HOW THE HUNTER RIVER’S MOST CATASTROPHIC FLOOD UNFOLDED

Today marks the 66th anniversary of the beginning of what would be the most catastrophic flood recorded along the Hunter River.

The 1955 flood, which began on February 23 and lasted nearly six days, killed 14 people and inundated more than 6,600 homes across the Hunter Valley.

The flood waters saw 2.1 million megalitres flow through the Hunter Valley, with 15,000 people forced to evacuate.

Hunter Weather’s timeline of events for the 1955 flood details how the disaster unfolded:

  • February 23

Persistent heavy rain falls into the catchments of the Goulburn, Pages and Hunter Rivers.

Flood waters begin their relentless journey down the valley.

  • February 24

Torrential rain continues across the Hunter.

Flood water reaches Singleton, where the first lives are lost.

Overnight Muswellbrook also goes underwater, Maitland is warned of imminent evacuation and an emergency is declared.

  • February 25

The Hunter River starts its assault on Maitland’s surrounding suburbs, flooding Bolwarra.

The Belmore Bridge is closed as evacuations begin.

11am sees the first major levee failure at Oakhampton. Before night, water is already 2 metres deep along High Street.

Waters peak at Belmore Bridge at 12.1 metres, and also rise 1.5 metres above the Long Bridge.

  • February 26

The Australian Defence Force and Surf Life Saving move in to help with evacuations in Maitland.

Flood waters sweep further downstream, to the low-lying areas of Hexham and Raymond Terrace, moving onto Newcastle, causing evacuations in several suburbs, particularly Birmingham Gardens.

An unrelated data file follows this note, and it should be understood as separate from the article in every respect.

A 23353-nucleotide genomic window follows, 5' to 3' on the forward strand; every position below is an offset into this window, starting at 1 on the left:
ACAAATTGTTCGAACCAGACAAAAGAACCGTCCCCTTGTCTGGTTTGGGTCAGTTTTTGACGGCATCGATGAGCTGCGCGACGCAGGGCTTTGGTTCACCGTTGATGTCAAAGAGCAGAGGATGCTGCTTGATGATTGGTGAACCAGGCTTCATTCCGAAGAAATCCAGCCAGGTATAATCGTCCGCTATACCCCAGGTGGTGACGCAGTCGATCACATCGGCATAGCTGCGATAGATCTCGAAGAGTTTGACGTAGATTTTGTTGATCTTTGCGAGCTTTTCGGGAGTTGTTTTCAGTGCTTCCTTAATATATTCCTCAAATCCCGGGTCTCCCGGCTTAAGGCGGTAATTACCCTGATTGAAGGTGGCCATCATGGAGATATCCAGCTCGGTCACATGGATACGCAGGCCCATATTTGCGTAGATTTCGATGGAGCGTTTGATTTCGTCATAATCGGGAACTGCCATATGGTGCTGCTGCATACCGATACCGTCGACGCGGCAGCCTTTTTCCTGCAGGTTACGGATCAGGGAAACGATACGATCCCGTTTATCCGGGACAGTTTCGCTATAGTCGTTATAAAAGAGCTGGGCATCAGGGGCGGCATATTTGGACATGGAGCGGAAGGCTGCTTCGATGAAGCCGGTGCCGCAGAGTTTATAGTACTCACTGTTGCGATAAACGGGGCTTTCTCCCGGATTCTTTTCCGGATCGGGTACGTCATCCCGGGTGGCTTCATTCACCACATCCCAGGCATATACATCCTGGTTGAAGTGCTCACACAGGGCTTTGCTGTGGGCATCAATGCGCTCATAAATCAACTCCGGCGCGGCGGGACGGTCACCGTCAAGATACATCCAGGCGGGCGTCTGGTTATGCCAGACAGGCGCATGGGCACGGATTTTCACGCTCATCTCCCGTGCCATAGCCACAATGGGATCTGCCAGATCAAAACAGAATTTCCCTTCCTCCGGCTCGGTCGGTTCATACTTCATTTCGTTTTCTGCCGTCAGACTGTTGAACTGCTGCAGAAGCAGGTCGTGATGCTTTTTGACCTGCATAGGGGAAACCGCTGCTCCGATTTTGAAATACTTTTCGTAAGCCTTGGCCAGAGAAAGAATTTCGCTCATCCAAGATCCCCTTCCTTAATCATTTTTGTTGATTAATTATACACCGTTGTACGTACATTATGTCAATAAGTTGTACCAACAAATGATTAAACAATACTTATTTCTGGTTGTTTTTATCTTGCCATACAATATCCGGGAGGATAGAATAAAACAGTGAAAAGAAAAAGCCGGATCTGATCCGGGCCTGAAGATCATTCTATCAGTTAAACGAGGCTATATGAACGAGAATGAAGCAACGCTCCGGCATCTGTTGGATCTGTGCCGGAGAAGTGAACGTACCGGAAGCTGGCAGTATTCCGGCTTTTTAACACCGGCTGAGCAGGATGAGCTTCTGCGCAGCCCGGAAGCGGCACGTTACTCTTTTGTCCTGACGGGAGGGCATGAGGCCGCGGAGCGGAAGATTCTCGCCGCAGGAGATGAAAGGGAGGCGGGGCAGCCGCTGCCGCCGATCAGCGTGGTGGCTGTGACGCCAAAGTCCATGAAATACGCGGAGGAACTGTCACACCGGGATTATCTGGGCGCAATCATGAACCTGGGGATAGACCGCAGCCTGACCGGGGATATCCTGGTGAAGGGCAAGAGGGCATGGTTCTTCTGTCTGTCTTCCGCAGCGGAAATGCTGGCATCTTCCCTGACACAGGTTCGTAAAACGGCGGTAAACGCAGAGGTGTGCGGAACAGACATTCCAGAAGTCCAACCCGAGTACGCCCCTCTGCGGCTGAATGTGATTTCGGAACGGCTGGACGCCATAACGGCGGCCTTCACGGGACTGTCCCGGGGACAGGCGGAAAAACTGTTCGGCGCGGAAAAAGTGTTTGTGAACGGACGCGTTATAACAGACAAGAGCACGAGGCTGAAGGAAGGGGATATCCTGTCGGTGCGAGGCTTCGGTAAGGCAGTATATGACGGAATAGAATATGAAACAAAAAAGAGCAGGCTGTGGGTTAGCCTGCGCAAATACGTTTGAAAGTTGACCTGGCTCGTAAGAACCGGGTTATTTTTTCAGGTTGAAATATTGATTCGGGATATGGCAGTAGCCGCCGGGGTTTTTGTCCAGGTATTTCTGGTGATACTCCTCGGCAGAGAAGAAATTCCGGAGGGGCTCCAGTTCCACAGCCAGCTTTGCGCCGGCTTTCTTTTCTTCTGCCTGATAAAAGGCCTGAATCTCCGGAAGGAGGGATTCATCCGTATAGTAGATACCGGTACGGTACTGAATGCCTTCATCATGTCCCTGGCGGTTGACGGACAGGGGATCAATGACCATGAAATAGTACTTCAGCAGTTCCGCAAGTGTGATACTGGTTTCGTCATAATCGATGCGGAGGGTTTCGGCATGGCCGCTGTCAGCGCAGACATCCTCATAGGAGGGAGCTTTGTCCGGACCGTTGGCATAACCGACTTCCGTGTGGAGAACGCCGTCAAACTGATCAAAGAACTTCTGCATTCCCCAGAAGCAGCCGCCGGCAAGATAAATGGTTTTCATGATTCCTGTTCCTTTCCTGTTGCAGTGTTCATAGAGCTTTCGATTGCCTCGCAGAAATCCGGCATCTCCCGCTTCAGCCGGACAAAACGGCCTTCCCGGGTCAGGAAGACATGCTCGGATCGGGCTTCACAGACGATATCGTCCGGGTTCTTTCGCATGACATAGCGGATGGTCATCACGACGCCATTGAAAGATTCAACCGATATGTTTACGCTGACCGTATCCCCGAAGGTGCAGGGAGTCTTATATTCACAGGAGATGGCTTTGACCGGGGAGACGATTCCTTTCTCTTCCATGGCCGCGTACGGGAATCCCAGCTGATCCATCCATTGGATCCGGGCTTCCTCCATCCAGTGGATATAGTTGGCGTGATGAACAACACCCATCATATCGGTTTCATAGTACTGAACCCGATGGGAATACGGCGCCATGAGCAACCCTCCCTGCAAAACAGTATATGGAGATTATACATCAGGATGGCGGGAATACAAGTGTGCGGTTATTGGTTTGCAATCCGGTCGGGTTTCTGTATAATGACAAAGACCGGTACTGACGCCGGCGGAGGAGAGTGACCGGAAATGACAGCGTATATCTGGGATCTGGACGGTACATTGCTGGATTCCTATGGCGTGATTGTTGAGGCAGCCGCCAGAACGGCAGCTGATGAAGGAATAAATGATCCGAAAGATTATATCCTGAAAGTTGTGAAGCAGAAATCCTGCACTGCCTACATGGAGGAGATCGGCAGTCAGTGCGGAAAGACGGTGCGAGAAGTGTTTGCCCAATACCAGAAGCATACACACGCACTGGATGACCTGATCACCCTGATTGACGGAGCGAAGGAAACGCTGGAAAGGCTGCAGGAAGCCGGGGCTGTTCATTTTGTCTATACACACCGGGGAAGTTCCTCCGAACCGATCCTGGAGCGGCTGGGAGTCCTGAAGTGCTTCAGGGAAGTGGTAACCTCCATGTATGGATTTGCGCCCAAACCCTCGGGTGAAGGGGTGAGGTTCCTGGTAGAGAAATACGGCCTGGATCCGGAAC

• February 27

Greta becomes a refuge to thousands of the homeless

  • February 28

The clean-up begins, as flood waters start to subside, leaving mud, silt and debris in their wake.

In the week leading up to the floods, a tropical low developed over central QLD.

Meanwhile, a low-pressure trough extended down from the Coral Sea into eastern NSW.

By February 22 both systems converge to form a low over northern parts of NSW.

It was this secondary low that wreaked hovoc across the Hunter.

Monthly rainfall from October 1954 to February 1955 was well above average for much of the Hunter, with many stations recording their highest totals on record.

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Madison Scott is a reporter and producer with NBN News who has a passion for people and sharing the stories that matter most. She started her career in TV, after completing a Bachelor of Journalism at Queensland University of Technology. After producing for Nine News in Brisbane, Madison reported for Nine in Toowoomba, before she made the move down to Newcastle's NBN.